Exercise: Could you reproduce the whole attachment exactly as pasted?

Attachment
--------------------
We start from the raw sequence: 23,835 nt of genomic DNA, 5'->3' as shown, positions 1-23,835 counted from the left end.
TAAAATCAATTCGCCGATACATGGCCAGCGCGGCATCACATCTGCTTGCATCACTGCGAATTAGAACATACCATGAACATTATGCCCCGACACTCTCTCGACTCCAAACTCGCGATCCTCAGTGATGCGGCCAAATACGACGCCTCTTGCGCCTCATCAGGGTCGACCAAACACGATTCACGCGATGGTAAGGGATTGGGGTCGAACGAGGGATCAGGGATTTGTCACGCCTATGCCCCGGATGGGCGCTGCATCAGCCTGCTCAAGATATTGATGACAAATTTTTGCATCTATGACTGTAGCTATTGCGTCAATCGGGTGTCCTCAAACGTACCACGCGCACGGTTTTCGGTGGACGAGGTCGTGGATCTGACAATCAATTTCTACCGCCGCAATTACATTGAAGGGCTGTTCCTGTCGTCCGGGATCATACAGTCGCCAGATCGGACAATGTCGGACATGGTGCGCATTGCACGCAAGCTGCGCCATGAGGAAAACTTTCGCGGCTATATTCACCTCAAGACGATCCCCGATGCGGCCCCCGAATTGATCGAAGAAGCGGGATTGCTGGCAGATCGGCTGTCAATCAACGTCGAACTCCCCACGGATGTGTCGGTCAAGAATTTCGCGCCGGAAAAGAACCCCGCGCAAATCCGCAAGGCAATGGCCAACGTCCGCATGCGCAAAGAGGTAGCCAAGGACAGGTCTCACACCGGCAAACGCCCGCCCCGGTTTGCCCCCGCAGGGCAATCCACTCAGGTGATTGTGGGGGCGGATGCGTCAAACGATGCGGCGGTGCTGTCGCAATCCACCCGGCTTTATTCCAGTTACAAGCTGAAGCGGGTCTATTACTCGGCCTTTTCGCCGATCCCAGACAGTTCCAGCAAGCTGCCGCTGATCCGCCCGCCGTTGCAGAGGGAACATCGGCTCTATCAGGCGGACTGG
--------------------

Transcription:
We start from the raw sequence: 23,835 nt of genomic DNA, 5'->3' as shown, positions 1-23,835 counted from the left end.
TAAAATCAATTCGCCGATACATGGCCAGCGCGGCATCACATCTGCTTGCATCACTGCGAATTAGAACATACCATGAACATTATGCCCCGACACTCTCTCGACTCCAAACTCGCGATCCTCAGTGATGCGGCCAAATACGACGCCTCTTGCGCCTCATCAGGGTCGACCAAACACGATTCACGCGATGGTAAGGGATTGGGGTCGAACGAGGGATCAGGGATTTGTCACGCCTATGCCCCGGATGGGCGCTGCATCAGCCTGCTCAAGATATTGATGACAAATTTTTGCATCTATGACTGTAGCTATTGCGTCAATCGGGTGTCCTCAAACGTACCACGCGCACGGTTTTCGGTGGACGAGGTCGTGGATCTGACAATCAATTTCTACCGCCGCAATTACATTGAAGGGCTGTTCCTGTCGTCCGGGATCATACAGTCGCCAGATCGGACAATGTCGGACATGGTGCGCATTGCACGCAAGCTGCGCCATGAGGAAAACTTTCGCGGCTATATTCACCTCAAGACGATCCCCGATGCGGCCCCCGAATTGATCGAAGAAGCGGGATTGCTGGCAGATCGGCTGTCAATCAACGTCGAACTCCCCACGGATGTGTCGGTCAAGAATTTCGCGCCGGAAAAGAACCCCGCGCAAATCCGCAAGGCAATGGCCAACGTCCGCATGCGCAAAGAGGTAGCCAAGGACAGGTCTCACACCGGCAAACGCCCGCCCCGGTTTGCCCCCGCAGGGCAATCCACTCAGGTGATTGTGGGGGCGGATGCGTCAAACGATGCGGCGGTGCTGTCGCAATCCACCCGGCTTTATTCCAGTTACAAGCTGAAGCGGGTCTATTACTCGGCCTTTTCGCCGATCCCAGACAGTTCCAGCAAGCTGCCGCTGATCCGCCCGCCGTTGCAGAGGGAACATCGGCTCTATCAGGCGGACTGG